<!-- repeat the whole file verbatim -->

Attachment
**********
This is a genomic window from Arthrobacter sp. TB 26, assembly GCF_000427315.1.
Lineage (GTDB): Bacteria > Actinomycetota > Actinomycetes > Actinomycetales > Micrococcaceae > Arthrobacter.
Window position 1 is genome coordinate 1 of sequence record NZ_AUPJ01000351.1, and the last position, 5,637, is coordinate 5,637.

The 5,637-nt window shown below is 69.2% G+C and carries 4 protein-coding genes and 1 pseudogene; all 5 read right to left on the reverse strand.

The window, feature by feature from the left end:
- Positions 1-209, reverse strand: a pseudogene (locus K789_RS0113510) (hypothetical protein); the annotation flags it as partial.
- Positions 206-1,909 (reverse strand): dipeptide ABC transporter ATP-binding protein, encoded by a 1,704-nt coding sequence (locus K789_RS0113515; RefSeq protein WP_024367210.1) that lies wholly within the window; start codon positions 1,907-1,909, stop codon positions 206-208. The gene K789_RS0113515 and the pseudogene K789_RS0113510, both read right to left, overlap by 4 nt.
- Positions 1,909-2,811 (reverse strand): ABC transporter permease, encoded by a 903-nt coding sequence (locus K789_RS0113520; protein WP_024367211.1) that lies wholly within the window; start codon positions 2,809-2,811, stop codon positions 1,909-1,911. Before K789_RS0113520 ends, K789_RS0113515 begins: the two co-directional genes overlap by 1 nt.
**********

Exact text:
This is a genomic window from Arthrobacter sp. TB 26, assembly GCF_000427315.1.
Lineage (GTDB): Bacteria > Actinomycetota > Actinomycetes > Actinomycetales > Micrococcaceae > Arthrobacter.
Window position 1 is genome coordinate 1 of sequence record NZ_AUPJ01000351.1, and the last position, 5,637, is coordinate 5,637.

The 5,637-nt window shown below is 69.2% G+C and carries 4 protein-coding genes and 1 pseudogene; all 5 read right to left on the reverse strand.

The window, feature by feature from the left end:
- Positions 1-209, reverse strand: a pseudogene (locus K789_RS0113510) (hypothetical protein); the annotation flags it as partial.
- Positions 206-1,909 (reverse strand): dipeptide ABC transporter ATP-binding protein, encoded by a 1,704-nt coding sequence (locus K789_RS0113515; RefSeq protein WP_024367210.1) that lies wholly within the window; start codon positions 1,907-1,909, stop codon positions 206-208. The gene K789_RS0113515 and the pseudogene K789_RS0113510, both read right to left, overlap by 4 nt.
- Positions 1,909-2,811 (reverse strand): ABC transporter permease, encoded by a 903-nt coding sequence (locus K789_RS0113520; protein WP_024367211.1) that lies wholly within the window; start codon positions 2,809-2,811, stop codon positions 1,909-1,911. Before K789_RS0113520 ends, K789_RS0113515 begins: the two co-directional genes overlap by 1 nt.